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Place Royale to get new look, becoming partially car-free
Place Royale in Brussels’ museum quarter is set to become partially car-free as plans for the renewal project have been approved, upon certain conditions, by the consultative committee.
The famous square that is flanked on one side by the Magritte Museum and on the other by Saint-Jacques-sur-Coudenberg church is difficult for pedestrians to manoeuvre as it lacks crossings and is dominated by fast-moving cars as well as two sets of tram tracks.
The plan sees trams and cars restricted to one side of the square, the museum side. Green space will be added under the iconic statue of Godfrey of Bouillon. The other side, in front of the church, will become a pedestrian zone.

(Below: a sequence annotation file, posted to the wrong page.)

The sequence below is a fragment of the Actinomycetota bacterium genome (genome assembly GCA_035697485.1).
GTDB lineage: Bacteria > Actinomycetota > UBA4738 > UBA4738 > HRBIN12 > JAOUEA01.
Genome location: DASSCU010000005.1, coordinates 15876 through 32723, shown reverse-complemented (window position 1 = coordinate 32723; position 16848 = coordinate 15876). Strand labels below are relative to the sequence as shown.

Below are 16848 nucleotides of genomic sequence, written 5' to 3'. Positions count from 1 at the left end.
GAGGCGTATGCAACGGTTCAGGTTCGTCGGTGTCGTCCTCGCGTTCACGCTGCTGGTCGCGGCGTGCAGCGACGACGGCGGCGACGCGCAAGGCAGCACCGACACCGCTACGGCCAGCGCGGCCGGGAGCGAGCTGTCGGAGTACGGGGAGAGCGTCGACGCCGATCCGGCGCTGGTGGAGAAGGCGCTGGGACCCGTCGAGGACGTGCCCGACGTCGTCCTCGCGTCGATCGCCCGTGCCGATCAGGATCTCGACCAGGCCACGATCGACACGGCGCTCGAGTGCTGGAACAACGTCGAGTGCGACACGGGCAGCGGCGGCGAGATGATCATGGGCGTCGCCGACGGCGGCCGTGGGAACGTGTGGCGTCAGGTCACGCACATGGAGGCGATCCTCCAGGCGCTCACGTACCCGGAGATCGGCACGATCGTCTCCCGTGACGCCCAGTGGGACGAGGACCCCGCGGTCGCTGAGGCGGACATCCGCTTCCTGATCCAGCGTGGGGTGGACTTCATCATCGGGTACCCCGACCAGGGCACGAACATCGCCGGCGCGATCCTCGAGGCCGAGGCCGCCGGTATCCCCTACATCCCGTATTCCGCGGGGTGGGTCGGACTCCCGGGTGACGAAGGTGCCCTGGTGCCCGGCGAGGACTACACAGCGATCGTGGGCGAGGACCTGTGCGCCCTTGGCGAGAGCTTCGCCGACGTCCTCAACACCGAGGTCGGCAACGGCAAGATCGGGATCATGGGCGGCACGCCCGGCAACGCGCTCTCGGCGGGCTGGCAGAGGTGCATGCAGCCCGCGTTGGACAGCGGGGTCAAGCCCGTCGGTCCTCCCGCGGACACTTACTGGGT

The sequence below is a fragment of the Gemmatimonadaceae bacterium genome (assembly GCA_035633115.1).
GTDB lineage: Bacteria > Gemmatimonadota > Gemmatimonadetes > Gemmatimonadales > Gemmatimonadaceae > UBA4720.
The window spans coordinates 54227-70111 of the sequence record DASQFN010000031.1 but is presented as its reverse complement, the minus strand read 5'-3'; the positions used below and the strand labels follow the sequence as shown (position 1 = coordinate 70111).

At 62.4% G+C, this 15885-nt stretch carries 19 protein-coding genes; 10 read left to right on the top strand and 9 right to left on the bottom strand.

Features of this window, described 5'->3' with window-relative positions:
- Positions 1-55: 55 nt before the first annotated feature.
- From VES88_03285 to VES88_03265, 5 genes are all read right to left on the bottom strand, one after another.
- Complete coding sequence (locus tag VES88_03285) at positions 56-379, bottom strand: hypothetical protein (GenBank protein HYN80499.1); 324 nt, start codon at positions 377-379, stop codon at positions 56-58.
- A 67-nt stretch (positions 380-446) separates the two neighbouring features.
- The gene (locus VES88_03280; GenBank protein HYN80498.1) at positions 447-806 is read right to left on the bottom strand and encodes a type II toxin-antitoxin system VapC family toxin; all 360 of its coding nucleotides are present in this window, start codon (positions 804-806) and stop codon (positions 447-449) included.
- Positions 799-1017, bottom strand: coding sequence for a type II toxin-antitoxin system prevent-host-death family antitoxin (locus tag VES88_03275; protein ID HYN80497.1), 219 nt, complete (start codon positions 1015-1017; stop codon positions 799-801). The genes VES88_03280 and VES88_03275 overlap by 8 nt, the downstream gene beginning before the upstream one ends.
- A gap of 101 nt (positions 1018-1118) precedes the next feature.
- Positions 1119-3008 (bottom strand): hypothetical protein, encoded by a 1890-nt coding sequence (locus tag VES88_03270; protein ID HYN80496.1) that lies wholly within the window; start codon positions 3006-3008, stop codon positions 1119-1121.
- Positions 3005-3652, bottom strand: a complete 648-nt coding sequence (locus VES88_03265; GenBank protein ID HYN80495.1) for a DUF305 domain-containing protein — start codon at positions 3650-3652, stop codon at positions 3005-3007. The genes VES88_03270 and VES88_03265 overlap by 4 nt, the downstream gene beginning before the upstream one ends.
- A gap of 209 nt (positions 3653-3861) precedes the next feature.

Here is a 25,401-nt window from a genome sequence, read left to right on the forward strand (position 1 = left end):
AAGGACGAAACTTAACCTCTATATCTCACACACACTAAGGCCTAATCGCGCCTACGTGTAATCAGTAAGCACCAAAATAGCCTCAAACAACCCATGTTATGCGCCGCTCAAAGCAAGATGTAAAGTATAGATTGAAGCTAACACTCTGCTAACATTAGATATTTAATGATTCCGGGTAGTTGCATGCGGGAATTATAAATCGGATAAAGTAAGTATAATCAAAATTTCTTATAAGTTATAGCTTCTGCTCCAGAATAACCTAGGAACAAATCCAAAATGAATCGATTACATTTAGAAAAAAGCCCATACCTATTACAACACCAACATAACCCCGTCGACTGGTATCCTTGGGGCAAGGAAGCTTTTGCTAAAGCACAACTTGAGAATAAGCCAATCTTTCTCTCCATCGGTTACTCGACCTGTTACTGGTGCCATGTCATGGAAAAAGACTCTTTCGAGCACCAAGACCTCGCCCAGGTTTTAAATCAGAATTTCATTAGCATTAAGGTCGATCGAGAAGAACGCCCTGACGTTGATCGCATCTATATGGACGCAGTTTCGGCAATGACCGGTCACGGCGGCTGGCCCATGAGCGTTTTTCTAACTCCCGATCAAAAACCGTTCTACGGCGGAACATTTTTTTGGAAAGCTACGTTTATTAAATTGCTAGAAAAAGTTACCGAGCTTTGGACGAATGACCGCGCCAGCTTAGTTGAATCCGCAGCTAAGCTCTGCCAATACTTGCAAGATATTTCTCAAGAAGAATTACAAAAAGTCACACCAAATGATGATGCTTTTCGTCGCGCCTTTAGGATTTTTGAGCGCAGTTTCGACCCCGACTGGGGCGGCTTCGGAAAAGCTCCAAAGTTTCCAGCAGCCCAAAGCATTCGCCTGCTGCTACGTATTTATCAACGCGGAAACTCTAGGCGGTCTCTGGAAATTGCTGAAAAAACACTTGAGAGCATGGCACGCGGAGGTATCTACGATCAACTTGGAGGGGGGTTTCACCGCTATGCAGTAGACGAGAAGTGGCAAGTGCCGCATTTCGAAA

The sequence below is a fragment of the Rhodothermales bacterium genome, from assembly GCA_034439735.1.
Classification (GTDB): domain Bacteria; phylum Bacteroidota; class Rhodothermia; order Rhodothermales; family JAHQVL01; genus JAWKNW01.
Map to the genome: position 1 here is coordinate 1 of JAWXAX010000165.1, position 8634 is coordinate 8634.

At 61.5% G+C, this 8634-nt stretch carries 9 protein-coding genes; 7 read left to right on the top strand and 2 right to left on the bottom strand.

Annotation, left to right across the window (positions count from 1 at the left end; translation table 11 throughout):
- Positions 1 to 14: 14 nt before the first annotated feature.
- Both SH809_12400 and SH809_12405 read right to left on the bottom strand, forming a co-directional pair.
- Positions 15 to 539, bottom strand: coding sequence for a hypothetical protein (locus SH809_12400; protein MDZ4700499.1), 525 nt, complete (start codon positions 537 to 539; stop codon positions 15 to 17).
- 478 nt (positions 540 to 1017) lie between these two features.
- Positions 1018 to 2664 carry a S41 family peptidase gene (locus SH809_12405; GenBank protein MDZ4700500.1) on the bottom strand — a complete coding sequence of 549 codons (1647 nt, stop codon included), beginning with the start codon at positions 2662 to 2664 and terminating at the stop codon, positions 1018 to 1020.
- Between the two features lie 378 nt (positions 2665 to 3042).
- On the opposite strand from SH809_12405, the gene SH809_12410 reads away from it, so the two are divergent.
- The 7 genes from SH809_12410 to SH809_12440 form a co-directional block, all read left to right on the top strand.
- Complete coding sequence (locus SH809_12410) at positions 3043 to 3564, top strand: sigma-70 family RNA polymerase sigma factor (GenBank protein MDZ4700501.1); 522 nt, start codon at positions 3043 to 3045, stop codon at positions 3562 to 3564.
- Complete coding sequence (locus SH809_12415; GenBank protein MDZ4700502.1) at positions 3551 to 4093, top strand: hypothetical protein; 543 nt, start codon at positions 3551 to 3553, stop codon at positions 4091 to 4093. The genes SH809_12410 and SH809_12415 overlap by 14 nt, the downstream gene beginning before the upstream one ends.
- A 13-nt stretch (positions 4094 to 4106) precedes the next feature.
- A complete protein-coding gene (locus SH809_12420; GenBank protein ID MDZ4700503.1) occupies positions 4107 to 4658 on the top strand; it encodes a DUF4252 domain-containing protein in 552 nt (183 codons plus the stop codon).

A plan to resurface and limit traffic in the square has been dragging on for years. In 2014, Brussels’ investment fund Beliris first proposed the design. Brussels-City council – most notably the liberals – was not crazy about the idea and wanted to see a resurfacing that kept the square pretty much as is.
A new socialist-led city council has now approved the original plans, according to urban renewal city councillor Ans Persoons (one.brussels). A consultative committee has also given it the thumbs up, under certain conditions.
Those conditions include how the public transport platforms will be incorporated and ensuring that the entire square is resurfaced uniformly. It has also pointed out that the new square must be completely waterproof as the Aula Magna, a remnant of the former Coudenberg Palace, lies underneath it.
When the project will start and how long it will take is not yet known.